50,000 is estimated no. of bees per hive during summer months
Theme: Biodiversity
Location: On ‘Bee’ signpost in the allotments
Additional info: Bees are a vital component in ecological networks and provide significant benefits to people through crop pollination and maintaining the character of the landscape. Pollinators are an essential component of agriculture and the diversity of animal and plant life. Many of our agricultural and horticultural crops rely on visits by insects pollinators, such as honey bees, to produce fruits and seeds. They also contribute to the diversity of wild plant species, habitats and wildlife, as well as its resilience and natural beauty.

Cloughjordan Community Beekeepers have established an apiary on SPIL land for the benefits of residents in the ecovillage & the wider community, & the environment of Cloughjordan.
Their goals are: to increase the honey bee population; to develop beekeeping skills locally; to develop, participate in & support school & adult education programmes on bees & bee-friendly environments; to produce honey & honey by-products; to potentially develop livelihoods in honey productions; to explore the possibility of establishing a herb & perennial flower garden for bee food with potential for developing livelihoods from cut flowers, herbs. For more information or to get involved, email Tara Kirk .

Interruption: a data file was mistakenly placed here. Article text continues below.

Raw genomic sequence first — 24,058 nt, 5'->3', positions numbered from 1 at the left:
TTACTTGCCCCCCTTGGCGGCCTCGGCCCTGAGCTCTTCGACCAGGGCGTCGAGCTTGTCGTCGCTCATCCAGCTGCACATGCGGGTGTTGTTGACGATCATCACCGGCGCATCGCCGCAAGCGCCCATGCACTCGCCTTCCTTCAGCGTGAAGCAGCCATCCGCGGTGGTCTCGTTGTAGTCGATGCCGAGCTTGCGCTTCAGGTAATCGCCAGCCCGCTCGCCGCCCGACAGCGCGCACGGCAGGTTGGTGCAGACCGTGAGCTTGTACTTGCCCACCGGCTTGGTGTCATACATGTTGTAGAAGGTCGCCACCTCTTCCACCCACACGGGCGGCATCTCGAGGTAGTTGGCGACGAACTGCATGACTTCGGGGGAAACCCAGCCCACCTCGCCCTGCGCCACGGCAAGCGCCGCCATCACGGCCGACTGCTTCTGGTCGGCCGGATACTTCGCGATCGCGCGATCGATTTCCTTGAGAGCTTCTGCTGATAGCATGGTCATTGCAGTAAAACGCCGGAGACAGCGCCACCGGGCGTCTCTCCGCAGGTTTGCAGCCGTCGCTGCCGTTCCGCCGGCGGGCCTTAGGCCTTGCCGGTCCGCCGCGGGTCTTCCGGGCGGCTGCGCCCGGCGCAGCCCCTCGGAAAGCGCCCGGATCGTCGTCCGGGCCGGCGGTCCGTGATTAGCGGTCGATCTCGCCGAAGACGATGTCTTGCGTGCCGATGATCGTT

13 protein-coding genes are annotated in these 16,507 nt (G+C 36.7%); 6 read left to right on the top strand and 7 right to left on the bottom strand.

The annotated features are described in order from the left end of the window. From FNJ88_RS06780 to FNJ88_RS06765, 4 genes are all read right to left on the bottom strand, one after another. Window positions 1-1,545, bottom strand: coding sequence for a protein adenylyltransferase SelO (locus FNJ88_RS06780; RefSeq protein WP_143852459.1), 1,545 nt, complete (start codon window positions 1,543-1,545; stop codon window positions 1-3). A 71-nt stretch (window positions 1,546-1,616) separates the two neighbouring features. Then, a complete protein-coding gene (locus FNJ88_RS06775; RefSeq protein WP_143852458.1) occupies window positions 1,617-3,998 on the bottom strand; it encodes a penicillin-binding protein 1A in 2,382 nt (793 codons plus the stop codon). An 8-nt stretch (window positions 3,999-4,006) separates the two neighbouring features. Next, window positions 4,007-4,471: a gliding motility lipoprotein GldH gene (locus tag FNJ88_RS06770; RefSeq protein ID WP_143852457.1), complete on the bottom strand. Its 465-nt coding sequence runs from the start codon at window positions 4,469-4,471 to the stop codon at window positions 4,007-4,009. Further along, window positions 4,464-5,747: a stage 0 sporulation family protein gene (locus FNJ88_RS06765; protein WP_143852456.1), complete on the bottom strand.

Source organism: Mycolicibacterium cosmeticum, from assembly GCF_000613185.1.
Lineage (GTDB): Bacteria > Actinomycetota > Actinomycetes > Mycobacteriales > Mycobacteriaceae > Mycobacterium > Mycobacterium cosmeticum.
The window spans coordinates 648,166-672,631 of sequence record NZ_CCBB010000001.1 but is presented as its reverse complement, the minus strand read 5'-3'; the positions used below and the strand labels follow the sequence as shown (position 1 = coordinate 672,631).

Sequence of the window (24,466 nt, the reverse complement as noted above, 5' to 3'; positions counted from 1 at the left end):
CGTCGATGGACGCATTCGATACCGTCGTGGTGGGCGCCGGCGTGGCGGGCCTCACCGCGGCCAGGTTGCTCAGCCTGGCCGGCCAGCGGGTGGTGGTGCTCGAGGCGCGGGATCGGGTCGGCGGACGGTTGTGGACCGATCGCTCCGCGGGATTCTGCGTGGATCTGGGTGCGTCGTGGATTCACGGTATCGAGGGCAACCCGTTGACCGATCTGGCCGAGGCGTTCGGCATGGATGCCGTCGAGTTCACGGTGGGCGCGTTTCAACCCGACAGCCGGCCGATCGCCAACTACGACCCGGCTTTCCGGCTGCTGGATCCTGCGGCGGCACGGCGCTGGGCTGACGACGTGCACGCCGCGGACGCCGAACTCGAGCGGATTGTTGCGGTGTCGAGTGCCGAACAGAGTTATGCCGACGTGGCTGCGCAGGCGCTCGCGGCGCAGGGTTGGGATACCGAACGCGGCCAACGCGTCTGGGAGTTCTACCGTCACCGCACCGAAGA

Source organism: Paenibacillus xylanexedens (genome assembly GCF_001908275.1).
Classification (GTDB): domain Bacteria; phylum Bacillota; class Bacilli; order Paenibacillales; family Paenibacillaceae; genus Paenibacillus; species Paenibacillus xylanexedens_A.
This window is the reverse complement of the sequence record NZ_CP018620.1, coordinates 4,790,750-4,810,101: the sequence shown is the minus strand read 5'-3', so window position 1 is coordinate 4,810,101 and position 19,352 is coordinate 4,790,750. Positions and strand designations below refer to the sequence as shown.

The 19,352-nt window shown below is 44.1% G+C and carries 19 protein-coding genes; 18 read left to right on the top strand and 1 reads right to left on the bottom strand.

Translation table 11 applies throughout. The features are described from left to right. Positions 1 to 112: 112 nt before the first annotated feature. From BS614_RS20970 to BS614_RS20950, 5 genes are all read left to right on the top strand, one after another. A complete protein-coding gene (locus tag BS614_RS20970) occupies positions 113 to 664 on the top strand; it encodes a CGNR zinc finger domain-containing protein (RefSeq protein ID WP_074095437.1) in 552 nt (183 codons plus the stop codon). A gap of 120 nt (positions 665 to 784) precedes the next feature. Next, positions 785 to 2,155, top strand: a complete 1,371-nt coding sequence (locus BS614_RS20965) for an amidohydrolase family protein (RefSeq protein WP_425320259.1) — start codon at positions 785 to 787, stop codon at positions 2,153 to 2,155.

65 varieties of native Irish apple trees planted in Apple Tree Walk
Theme: Green Infrastructure
Location: At entrance to Apple Walk in the allotments
Additional info: Our Land Use Group planted a nursery of 65 varieties of old native Irish apple trees from Seed Savers in Co. Clare in spring 2007. Walk along this trail between two rows of these beautiful trees – particularly stunning in late spring when the apple blossom is out and between August-November when the fruit crop is ripening. There is a mix of dessert and cooking apples and we keep a spreadsheet of yields for each variety. In 2014 we recorded very good yields from: Irish peach; eight square / kill apple; Cavan newington; Ecklinville seedling; scarlet crofton; golden spire; Mrs Perry’s self rooter and Cavan wine. The yield is different each year.